Prevalence of C-Reactive Protein Elevation and Time Course of Normalization in Acute Pericarditis
Implications for the Diagnosis, Therapy, and Prognosis of Pericarditis
Background—The role of inflammatory markers is not well defined for either diagnosis or treatment of pericarditis. The aim of this study is to prospectively evaluate the frequency of high-sensitivity C-reactive protein (hs-CRP) elevation in patients with acute pericarditis, its time course of normalization, and the possible importance for diagnosis, therapy, and prognosis.
Methods and Results—Two hundred consecutive patients with viral or idiopathic acute pericarditis (mean age, 53±15.5 years; 103 men) were studied from August 2005 to August 2007 in 2 Italian referral centers. Hs-CRP was determined at presentation and then every week until normalization. Hs-CRP elevation was recorded in 156 of 200 cases (78%) at presentation. Recognized causes of a negative hs-CRP at presentation were early assessment in 15 of 44 cases (34%) and previous anti-inflammatory therapies in 22 of 44 cases (50%). Hs-CRP normalization was achieved with the following time course: 120 of 200 (60%) at week 1, 170 of 200 (85%) at week 2, 190 of 200 (95%) at week 3, and all cases (100%) at week 4. In multivariable analysis, incomplete response to empirical anti-inflammatory therapy at week 1 (hazard ratio, 2.98; 95% confidence interval, 1.80 to 4.94; P<0.001), corticosteroid therapy (hazard ratio, 2.80; 95% confidence interval, 1.59 to 4.95; P<0.001), and the presence of elevated hs-CRP at week 1 (hazard ratio, 2.36; 95% confidence interval, 1.32 to 4.21; P=0.004) were independent risk factors for recurrence.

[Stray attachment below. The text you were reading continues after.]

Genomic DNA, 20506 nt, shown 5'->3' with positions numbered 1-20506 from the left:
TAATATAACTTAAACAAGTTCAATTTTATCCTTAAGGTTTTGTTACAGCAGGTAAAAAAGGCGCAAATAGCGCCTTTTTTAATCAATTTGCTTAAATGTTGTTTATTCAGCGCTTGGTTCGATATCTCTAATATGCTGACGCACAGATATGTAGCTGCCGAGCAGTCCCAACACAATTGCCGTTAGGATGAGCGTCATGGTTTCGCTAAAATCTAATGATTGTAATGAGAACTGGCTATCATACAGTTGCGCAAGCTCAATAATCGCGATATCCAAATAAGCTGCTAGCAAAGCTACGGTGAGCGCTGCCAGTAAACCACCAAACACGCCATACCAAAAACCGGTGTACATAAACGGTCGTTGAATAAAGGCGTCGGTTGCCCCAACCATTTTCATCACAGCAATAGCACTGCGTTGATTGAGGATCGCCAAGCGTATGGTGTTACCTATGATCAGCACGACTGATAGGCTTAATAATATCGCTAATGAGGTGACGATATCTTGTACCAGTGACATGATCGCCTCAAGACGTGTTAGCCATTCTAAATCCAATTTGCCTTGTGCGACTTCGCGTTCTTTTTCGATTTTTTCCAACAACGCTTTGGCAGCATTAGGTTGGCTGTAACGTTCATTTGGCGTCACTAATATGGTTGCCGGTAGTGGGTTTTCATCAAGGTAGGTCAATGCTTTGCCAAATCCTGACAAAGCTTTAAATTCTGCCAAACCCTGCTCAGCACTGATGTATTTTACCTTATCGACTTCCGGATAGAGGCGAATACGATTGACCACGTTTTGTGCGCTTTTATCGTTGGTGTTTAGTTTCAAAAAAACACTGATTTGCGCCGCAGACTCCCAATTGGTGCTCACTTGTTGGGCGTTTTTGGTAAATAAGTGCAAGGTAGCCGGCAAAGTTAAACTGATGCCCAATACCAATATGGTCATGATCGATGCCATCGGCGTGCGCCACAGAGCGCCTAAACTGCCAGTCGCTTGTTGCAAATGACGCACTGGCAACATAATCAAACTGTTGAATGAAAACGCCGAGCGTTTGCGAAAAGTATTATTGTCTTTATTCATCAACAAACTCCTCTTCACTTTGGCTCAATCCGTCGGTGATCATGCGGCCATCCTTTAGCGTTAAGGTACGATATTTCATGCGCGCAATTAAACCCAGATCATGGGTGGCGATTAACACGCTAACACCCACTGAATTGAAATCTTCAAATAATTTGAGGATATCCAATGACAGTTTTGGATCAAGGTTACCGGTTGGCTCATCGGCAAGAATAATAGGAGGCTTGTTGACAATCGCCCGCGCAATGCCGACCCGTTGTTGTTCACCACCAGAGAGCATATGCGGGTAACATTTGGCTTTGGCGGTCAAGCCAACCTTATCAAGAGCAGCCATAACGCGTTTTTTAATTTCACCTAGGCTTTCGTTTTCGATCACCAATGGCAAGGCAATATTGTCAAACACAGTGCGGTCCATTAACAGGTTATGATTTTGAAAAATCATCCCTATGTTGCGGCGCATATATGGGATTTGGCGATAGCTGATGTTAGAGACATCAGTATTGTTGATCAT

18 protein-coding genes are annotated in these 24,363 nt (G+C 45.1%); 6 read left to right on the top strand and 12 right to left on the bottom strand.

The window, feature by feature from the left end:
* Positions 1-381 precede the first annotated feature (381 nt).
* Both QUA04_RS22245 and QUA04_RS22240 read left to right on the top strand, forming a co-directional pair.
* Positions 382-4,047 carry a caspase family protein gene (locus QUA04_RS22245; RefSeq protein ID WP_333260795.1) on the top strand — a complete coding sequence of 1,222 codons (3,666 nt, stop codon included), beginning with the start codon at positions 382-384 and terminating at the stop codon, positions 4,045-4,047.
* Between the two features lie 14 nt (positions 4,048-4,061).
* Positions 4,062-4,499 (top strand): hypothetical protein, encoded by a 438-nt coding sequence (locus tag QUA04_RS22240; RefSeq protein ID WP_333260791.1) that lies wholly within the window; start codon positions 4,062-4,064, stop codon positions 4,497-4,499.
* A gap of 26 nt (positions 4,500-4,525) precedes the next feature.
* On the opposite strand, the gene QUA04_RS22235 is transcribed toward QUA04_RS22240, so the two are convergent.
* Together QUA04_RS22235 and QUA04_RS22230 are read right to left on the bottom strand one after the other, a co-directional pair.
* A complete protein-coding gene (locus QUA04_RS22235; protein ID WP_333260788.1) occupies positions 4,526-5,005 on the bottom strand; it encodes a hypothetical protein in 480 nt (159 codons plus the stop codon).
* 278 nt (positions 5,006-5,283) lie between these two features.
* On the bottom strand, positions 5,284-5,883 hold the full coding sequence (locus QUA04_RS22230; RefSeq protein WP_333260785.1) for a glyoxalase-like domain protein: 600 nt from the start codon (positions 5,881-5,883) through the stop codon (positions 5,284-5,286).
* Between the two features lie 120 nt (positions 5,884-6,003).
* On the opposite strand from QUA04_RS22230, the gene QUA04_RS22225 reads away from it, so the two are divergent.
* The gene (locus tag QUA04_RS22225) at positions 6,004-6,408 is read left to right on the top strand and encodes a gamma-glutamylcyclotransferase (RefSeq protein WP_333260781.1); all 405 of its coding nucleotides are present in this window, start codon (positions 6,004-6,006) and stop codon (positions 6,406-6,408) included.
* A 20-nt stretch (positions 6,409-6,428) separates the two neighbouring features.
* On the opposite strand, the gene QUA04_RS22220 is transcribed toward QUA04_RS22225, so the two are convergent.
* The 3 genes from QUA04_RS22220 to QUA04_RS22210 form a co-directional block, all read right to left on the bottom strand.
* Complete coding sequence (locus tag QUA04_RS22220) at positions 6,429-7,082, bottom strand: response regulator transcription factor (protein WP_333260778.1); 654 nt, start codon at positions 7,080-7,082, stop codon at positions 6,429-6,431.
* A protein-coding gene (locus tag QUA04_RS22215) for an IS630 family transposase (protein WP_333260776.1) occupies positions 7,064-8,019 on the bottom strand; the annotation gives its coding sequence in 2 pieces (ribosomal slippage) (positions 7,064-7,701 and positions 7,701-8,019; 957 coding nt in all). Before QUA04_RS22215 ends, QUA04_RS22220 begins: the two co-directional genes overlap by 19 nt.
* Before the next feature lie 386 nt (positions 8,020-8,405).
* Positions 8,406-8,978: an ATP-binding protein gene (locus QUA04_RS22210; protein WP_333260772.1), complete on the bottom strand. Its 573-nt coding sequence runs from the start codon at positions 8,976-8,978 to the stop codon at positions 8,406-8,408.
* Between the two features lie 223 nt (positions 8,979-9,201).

Conclusions—Hs-CRP is elevated at the initial presentation in ≈3 of 4 cases of acute pericarditis, identifies patients at higher risk of recurrence, and could be used to monitor disease activity and select appropriate therapy length.
- Received August 27, 2010.
- Accepted January 10, 2011.
- © 2011 American Heart Association, Inc.